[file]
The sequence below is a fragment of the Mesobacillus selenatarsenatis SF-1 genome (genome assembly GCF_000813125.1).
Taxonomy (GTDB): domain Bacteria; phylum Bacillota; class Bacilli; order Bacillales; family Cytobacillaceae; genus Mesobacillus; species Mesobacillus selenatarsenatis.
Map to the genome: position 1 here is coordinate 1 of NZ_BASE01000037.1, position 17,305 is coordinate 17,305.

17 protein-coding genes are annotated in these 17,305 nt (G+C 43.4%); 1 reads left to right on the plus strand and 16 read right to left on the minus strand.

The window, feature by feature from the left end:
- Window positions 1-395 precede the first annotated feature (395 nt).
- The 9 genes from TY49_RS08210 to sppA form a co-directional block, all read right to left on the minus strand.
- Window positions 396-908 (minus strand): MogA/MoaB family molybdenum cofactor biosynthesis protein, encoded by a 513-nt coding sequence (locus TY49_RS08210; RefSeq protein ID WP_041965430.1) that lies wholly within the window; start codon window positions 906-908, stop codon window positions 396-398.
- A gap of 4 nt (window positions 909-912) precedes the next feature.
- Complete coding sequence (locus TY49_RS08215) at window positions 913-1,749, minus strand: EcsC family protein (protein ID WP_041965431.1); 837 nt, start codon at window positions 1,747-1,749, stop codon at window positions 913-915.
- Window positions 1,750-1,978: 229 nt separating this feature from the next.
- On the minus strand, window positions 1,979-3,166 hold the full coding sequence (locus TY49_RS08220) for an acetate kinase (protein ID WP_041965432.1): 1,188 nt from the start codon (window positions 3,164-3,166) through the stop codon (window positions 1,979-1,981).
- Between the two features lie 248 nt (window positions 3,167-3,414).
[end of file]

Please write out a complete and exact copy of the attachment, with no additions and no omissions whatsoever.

The sequence below is a fragment of the Mesobacillus selenatarsenatis SF-1 genome (genome assembly GCF_000813125.1).
Taxonomy (GTDB): domain Bacteria; phylum Bacillota; class Bacilli; order Bacillales; family Cytobacillaceae; genus Mesobacillus; species Mesobacillus selenatarsenatis.
Map to the genome: position 1 here is coordinate 1 of NZ_BASE01000037.1, position 17,305 is coordinate 17,305.

17 protein-coding genes are annotated in these 17,305 nt (G+C 43.4%); 1 reads left to right on the plus strand and 16 read right to left on the minus strand.

The window, feature by feature from the left end:
- Window positions 1-395 precede the first annotated feature (395 nt).
- The 9 genes from TY49_RS08210 to sppA form a co-directional block, all read right to left on the minus strand.
- Window positions 396-908 (minus strand): MogA/MoaB family molybdenum cofactor biosynthesis protein, encoded by a 513-nt coding sequence (locus TY49_RS08210; RefSeq protein ID WP_041965430.1) that lies wholly within the window; start codon window positions 906-908, stop codon window positions 396-398.
- A gap of 4 nt (window positions 909-912) precedes the next feature.
- Complete coding sequence (locus TY49_RS08215) at window positions 913-1,749, minus strand: EcsC family protein (protein ID WP_041965431.1); 837 nt, start codon at window positions 1,747-1,749, stop codon at window positions 913-915.
- Window positions 1,750-1,978: 229 nt separating this feature from the next.
- On the minus strand, window positions 1,979-3,166 hold the full coding sequence (locus TY49_RS08220) for an acetate kinase (protein ID WP_041965432.1): 1,188 nt from the start codon (window positions 3,164-3,166) through the stop codon (window positions 1,979-1,981).
- Between the two features lie 248 nt (window positions 3,167-3,414).